I went to a national HR (human resources) conference last year and was recognised as the ‘Conflict Lady’. I was pretty chuffed at that because I had been working on raising my profile and it appeared to be working! Luckily, no one else heard this lady’s comment to me, or they may have thought I was a troublemaker, whereas you see, I am a peacemaker. I’m a workplace mediator and conflict manager. I’ve written a book on how to manage workplace conflict well, and I deliver presentations about managing workplace conflict better, both at local and national levels.
So, with this experience and profile, what happens when I, the conflict manager, “lose it”? And what happens when you, as the expert in your field, don’t live up to expectations of what you stand for; both yours and others?
Uh oh! That wasn’t appropriate.
From my perspective, as soon as I had used ‘that’ tone, I knew it wasn’t appropriate, and it could have led to something ugly. I had been working ridiculous hours to complete a project and when I thought it was 95% done and was told, “It isn’t working!”, my tiredness – and humanness – took over! I snapped at the bearer of bad (but true) news.
I needed to know that news but what I didn’t need to hear was a negative comment as soon as I walked in the door. On any other day, it may have been okay, but that day I was just too tired and thought that after I had put in a pretty long effort to get the business this far, something other than a negative comment could have been used to start the day.
But, it wasn’t the other person’s fault; they didn’t know how tired I was, how I longed for a few more hours of sleep to feel calm and balanced. So, when I snapped and used ‘that’ tone, it was through no known fault of theirs that they received a rude, snappy response.
So, what did I, the conflict manager, do to address this?
Well, I knew I needed some time before I approached the person to chat to enable me to calm down and put things in perspective. It took me about 15 minutes to get to a place where I felt in control of my actions and had gained perspective on the problems at hand. Then I had a follow-up conversation which I opened by offering an apology for using a snappy tone. I explained I was tired and still that was no excuse for how I responded. My apology was accepted, and we moved on.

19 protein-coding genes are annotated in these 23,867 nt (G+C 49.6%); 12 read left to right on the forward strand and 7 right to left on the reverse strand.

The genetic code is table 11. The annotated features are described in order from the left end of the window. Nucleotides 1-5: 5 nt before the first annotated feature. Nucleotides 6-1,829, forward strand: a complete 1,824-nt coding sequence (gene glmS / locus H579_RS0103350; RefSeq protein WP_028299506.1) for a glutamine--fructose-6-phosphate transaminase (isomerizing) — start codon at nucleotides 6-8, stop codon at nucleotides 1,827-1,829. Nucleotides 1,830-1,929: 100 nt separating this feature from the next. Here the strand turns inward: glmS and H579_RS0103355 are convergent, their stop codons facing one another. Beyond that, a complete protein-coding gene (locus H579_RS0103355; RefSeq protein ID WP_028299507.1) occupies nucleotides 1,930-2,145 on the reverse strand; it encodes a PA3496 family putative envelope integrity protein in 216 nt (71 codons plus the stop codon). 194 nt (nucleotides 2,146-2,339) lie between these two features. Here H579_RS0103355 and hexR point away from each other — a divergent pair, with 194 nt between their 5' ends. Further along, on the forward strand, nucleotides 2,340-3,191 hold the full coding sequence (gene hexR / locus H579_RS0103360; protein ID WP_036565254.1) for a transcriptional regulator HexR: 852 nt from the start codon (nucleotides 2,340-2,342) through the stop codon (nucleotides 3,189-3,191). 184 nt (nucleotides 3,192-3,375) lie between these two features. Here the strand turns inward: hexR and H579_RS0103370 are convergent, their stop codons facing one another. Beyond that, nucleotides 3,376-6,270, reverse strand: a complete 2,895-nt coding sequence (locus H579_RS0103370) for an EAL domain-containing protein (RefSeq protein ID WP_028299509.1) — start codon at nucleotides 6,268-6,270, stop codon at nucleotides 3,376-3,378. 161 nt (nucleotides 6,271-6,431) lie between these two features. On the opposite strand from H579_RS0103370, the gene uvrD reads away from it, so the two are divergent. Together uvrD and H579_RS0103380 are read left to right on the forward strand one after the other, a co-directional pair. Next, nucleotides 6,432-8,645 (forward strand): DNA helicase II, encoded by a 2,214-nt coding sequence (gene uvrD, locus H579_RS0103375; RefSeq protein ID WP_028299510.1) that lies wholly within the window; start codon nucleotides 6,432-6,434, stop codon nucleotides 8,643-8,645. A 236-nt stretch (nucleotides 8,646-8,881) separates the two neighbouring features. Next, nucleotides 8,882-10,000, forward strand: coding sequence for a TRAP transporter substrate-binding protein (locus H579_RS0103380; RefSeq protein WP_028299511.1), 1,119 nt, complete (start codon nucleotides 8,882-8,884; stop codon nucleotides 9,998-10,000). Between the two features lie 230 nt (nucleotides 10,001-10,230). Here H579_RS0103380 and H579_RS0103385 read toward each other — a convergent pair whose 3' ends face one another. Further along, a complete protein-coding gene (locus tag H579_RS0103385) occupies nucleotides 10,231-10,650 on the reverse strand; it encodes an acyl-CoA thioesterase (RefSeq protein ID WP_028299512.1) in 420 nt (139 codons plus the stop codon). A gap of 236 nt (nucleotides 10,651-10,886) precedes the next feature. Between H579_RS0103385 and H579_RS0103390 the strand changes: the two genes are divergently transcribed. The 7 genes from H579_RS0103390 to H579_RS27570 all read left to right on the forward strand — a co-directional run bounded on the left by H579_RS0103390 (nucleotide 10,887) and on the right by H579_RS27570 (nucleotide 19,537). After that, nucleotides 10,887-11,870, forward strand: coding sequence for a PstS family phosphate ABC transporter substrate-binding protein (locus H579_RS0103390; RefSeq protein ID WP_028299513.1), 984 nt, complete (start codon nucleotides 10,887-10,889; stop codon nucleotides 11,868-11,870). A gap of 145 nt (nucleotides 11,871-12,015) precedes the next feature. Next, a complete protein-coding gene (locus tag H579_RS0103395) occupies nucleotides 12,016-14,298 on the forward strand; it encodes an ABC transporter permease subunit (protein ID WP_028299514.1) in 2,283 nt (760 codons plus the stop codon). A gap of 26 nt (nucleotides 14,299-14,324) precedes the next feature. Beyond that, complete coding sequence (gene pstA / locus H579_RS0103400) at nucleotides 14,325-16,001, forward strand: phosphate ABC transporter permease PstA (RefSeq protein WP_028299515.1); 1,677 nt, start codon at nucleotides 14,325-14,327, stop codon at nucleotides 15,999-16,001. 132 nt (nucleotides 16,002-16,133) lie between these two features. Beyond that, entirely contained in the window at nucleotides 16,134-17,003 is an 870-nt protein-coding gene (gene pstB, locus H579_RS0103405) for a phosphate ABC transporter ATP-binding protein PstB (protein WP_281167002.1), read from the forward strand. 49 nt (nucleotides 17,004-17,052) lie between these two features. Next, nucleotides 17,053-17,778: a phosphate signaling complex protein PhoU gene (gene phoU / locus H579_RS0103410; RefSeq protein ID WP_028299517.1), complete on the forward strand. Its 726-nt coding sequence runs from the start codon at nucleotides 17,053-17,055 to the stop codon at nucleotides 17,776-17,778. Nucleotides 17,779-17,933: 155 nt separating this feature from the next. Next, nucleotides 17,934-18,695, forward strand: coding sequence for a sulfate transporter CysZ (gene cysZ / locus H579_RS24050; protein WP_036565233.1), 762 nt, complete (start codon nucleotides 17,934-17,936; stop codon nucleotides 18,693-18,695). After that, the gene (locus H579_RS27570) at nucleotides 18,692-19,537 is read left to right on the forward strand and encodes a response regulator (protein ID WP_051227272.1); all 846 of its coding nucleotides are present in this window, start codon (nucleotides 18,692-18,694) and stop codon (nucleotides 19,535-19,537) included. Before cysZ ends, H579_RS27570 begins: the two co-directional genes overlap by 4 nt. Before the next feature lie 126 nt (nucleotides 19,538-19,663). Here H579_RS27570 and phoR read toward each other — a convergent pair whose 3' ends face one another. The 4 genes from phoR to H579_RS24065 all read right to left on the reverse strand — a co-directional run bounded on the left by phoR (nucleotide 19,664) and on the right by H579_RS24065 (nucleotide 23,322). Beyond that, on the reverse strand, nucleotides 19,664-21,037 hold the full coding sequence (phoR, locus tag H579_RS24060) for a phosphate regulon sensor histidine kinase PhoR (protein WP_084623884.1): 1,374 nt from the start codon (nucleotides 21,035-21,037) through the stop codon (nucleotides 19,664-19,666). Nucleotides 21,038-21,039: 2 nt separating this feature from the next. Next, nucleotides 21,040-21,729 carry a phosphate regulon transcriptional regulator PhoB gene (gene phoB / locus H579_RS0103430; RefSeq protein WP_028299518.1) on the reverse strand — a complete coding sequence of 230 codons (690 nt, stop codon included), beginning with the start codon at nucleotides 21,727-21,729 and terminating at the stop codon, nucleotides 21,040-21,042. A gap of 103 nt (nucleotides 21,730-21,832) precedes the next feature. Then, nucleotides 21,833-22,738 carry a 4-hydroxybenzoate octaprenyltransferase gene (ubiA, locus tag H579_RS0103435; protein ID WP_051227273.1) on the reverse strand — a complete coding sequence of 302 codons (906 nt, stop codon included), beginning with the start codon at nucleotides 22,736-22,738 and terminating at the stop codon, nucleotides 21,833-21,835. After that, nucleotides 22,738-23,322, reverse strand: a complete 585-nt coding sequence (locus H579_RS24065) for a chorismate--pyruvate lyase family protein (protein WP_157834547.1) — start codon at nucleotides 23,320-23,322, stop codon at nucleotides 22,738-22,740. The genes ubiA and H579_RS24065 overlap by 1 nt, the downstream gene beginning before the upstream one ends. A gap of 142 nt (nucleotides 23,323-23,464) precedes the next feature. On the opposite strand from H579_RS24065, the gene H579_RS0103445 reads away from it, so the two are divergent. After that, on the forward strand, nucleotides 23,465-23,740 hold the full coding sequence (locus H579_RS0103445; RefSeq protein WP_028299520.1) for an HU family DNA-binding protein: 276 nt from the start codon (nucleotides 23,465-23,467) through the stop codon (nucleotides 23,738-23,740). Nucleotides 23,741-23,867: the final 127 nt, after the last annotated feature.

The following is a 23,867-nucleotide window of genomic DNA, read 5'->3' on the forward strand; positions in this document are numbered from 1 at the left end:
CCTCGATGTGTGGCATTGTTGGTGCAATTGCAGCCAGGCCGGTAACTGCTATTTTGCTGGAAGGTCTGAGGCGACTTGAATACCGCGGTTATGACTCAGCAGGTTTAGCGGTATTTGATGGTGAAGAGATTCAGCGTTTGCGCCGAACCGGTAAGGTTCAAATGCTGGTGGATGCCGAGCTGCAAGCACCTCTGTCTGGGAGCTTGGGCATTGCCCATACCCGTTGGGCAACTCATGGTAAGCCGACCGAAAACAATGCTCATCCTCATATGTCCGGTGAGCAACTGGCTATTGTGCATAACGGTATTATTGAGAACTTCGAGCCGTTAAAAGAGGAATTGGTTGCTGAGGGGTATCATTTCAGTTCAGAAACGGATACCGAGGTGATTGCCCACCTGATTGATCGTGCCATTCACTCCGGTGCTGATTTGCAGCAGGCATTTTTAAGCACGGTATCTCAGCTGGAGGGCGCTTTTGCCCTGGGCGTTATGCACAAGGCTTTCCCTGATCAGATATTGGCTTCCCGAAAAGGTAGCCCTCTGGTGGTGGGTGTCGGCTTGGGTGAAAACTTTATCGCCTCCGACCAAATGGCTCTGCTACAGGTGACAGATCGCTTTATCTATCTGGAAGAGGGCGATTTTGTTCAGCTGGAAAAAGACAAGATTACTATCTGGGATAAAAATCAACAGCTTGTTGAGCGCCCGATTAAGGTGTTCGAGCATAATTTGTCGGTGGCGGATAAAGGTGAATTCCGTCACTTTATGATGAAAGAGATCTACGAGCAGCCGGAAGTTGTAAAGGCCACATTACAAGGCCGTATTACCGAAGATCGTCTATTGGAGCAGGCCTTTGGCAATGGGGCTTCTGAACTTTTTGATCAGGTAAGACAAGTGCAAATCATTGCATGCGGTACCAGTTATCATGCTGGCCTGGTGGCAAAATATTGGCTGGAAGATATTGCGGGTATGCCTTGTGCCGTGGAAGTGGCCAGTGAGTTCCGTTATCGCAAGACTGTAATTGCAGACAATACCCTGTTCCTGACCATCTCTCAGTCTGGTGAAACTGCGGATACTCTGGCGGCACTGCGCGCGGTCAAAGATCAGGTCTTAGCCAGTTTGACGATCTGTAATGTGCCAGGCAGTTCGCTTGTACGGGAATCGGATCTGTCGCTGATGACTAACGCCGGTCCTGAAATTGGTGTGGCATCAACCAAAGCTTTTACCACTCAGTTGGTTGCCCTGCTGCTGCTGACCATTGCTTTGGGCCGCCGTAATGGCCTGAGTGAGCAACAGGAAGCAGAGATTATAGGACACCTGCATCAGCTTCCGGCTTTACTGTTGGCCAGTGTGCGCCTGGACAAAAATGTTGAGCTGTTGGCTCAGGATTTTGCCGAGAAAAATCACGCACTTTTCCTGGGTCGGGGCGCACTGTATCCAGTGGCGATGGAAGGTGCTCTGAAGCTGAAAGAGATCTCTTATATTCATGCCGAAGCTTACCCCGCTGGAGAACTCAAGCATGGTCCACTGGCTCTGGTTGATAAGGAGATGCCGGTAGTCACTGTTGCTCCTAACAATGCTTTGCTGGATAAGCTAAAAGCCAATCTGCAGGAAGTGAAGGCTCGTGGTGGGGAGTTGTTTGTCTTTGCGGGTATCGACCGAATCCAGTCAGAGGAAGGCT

I didn’t feel good when I responded with the initial tone, in fact, I was disappointed in myself for using it. Then I realised; I’m human, and when humans are tired, many respond in ways different to their usual communication style.
“But what I believe sets people apart as leaders and great role models is how they respond after the event and in my case, how I would address the problem I had created.”
How do you respond to your biggest critic – yourself?
As a leader or expert in your field, when you find yourself slipping up, making a mistake or not practising what you preach, how do you respond to yourself? Do you think you’re a failure or question who would want to work with you? Or do you take a step back, gain perspective and look for learnings?
Or, as in my case, do you recognise you are human and not a machine and realise that sometimes, yes sometimes, we may fall but understand that we know how to stand up again and do so? We can use this experience as a chance to model to others how to address the matter at hand and also to remember that even though we are busy, we are also human beings who make mistakes now and again.
If you find yourself in a position where you are not modelling ‘best practice’, I urge you not to berate yourself or give up, but to put into place all of your knowledge, skills and abilities and pick yourself up and get back on with business.
“Show ‘em how it’s done.” The world needs people like you! People with real experience.